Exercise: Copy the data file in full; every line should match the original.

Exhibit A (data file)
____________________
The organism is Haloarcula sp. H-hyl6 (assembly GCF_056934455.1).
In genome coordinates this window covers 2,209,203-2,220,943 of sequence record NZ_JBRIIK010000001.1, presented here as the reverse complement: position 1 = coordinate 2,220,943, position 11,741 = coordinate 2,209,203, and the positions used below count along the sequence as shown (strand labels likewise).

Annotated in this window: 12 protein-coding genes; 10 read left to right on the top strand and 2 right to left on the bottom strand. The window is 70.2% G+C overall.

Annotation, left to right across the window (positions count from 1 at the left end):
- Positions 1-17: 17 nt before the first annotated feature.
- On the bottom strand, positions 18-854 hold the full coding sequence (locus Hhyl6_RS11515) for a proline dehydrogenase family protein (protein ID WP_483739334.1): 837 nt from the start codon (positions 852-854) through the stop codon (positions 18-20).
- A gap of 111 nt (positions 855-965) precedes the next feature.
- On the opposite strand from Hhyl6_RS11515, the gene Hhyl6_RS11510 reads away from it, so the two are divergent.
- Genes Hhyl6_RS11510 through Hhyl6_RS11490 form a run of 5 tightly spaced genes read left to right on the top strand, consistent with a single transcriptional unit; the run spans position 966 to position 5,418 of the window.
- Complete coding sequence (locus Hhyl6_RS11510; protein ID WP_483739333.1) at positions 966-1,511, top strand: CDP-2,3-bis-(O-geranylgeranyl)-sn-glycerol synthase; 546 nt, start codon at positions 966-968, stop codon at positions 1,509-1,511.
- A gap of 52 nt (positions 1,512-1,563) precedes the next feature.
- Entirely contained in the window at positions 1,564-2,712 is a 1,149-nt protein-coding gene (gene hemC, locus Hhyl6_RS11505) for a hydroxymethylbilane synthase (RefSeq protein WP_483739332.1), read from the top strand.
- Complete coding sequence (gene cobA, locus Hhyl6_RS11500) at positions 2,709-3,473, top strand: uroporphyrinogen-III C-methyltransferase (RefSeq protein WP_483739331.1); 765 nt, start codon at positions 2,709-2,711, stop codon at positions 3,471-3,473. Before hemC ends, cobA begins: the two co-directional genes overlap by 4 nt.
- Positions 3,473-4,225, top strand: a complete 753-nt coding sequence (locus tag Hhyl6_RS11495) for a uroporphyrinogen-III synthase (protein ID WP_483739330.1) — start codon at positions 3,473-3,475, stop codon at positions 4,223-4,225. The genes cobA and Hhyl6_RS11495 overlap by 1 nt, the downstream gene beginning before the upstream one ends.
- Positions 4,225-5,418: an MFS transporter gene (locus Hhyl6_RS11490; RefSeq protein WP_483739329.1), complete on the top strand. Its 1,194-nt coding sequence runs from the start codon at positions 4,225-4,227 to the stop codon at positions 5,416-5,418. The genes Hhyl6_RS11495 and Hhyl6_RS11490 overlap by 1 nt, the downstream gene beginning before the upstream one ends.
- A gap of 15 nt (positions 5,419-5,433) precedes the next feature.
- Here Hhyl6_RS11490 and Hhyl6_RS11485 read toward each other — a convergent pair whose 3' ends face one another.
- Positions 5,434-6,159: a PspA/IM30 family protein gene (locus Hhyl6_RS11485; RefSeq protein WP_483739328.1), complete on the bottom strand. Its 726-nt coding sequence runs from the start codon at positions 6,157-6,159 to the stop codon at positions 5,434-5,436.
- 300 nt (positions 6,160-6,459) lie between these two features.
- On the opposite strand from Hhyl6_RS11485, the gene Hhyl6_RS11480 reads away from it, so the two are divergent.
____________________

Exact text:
The organism is Haloarcula sp. H-hyl6 (assembly GCF_056934455.1).
In genome coordinates this window covers 2,209,203-2,220,943 of sequence record NZ_JBRIIK010000001.1, presented here as the reverse complement: position 1 = coordinate 2,220,943, position 11,741 = coordinate 2,209,203, and the positions used below count along the sequence as shown (strand labels likewise).

Annotated in this window: 12 protein-coding genes; 10 read left to right on the top strand and 2 right to left on the bottom strand. The window is 70.2% G+C overall.

Annotation, left to right across the window (positions count from 1 at the left end):
- Positions 1-17: 17 nt before the first annotated feature.
- On the bottom strand, positions 18-854 hold the full coding sequence (locus Hhyl6_RS11515) for a proline dehydrogenase family protein (protein ID WP_483739334.1): 837 nt from the start codon (positions 852-854) through the stop codon (positions 18-20).
- A gap of 111 nt (positions 855-965) precedes the next feature.
- On the opposite strand from Hhyl6_RS11515, the gene Hhyl6_RS11510 reads away from it, so the two are divergent.
- Genes Hhyl6_RS11510 through Hhyl6_RS11490 form a run of 5 tightly spaced genes read left to right on the top strand, consistent with a single transcriptional unit; the run spans position 966 to position 5,418 of the window.
- Complete coding sequence (locus Hhyl6_RS11510; protein ID WP_483739333.1) at positions 966-1,511, top strand: CDP-2,3-bis-(O-geranylgeranyl)-sn-glycerol synthase; 546 nt, start codon at positions 966-968, stop codon at positions 1,509-1,511.
- A gap of 52 nt (positions 1,512-1,563) precedes the next feature.
- Entirely contained in the window at positions 1,564-2,712 is a 1,149-nt protein-coding gene (gene hemC, locus Hhyl6_RS11505) for a hydroxymethylbilane synthase (RefSeq protein WP_483739332.1), read from the top strand.
- Complete coding sequence (gene cobA, locus Hhyl6_RS11500) at positions 2,709-3,473, top strand: uroporphyrinogen-III C-methyltransferase (RefSeq protein WP_483739331.1); 765 nt, start codon at positions 2,709-2,711, stop codon at positions 3,471-3,473. Before hemC ends, cobA begins: the two co-directional genes overlap by 4 nt.
- Positions 3,473-4,225, top strand: a complete 753-nt coding sequence (locus tag Hhyl6_RS11495) for a uroporphyrinogen-III synthase (protein ID WP_483739330.1) — start codon at positions 3,473-3,475, stop codon at positions 4,223-4,225. The genes cobA and Hhyl6_RS11495 overlap by 1 nt, the downstream gene beginning before the upstream one ends.
- Positions 4,225-5,418: an MFS transporter gene (locus Hhyl6_RS11490; RefSeq protein WP_483739329.1), complete on the top strand. Its 1,194-nt coding sequence runs from the start codon at positions 4,225-4,227 to the stop codon at positions 5,416-5,418. The genes Hhyl6_RS11495 and Hhyl6_RS11490 overlap by 1 nt, the downstream gene beginning before the upstream one ends.
- A gap of 15 nt (positions 5,419-5,433) precedes the next feature.
- Here Hhyl6_RS11490 and Hhyl6_RS11485 read toward each other — a convergent pair whose 3' ends face one another.
- Positions 5,434-6,159: a PspA/IM30 family protein gene (locus Hhyl6_RS11485; RefSeq protein WP_483739328.1), complete on the bottom strand. Its 726-nt coding sequence runs from the start codon at positions 6,157-6,159 to the stop codon at positions 5,434-5,436.
- 300 nt (positions 6,160-6,459) lie between these two features.
- On the opposite strand from Hhyl6_RS11485, the gene Hhyl6_RS11480 reads away from it, so the two are divergent.